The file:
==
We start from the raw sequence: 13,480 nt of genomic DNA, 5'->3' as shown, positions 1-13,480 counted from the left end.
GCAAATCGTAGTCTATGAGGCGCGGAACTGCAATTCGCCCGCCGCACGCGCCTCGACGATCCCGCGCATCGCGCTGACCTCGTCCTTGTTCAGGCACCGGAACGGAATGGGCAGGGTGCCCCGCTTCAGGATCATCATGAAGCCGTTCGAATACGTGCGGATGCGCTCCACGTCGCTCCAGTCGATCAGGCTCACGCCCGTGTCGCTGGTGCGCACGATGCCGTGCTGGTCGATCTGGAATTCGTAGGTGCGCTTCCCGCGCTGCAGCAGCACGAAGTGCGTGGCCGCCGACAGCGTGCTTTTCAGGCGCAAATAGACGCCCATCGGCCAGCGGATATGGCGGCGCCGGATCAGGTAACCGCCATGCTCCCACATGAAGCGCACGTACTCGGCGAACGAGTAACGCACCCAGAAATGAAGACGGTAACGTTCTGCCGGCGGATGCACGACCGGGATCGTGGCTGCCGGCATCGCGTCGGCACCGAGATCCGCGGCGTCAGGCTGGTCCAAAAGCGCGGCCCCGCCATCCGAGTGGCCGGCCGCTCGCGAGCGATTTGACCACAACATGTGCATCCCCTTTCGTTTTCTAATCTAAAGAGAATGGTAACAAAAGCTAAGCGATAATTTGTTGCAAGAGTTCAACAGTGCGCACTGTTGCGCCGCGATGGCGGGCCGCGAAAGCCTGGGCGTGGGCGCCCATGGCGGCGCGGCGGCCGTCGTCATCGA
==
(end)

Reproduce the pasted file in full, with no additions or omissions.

We start from the raw sequence: 13,480 nt of genomic DNA, 5'->3' as shown, positions 1-13,480 counted from the left end.
GCAAATCGTAGTCTATGAGGCGCGGAACTGCAATTCGCCCGCCGCACGCGCCTCGACGATCCCGCGCATCGCGCTGACCTCGTCCTTGTTCAGGCACCGGAACGGAATGGGCAGGGTGCCCCGCTTCAGGATCATCATGAAGCCGTTCGAATACGTGCGGATGCGCTCCACGTCGCTCCAGTCGATCAGGCTCACGCCCGTGTCGCTGGTGCGCACGATGCCGTGCTGGTCGATCTGGAATTCGTAGGTGCGCTTCCCGCGCTGCAGCAGCACGAAGTGCGTGGCCGCCGACAGCGTGCTTTTCAGGCGCAAATAGACGCCCATCGGCCAGCGGATATGGCGGCGCCGGATCAGGTAACCGCCATGCTCCCACATGAAGCGCACGTACTCGGCGAACGAGTAACGCACCCAGAAATGAAGACGGTAACGTTCTGCCGGCGGATGCACGACCGGGATCGTGGCTGCCGGCATCGCGTCGGCACCGAGATCCGCGGCGTCAGGCTGGTCCAAAAGCGCGGCCCCGCCATCCGAGTGGCCGGCCGCTCGCGAGCGATTTGACCACAACATGTGCATCCCCTTTCGTTTTCTAATCTAAAGAGAATGGTAACAAAAGCTAAGCGATAATTTGTTGCAAGAGTTCAACAGTGCGCACTGTTGCGCCGCGATGGCGGGCCGCGAAAGCCTGGGCGTGGGCGCCCATGGCGGCGCGGCGGCCGTCGTCATCGA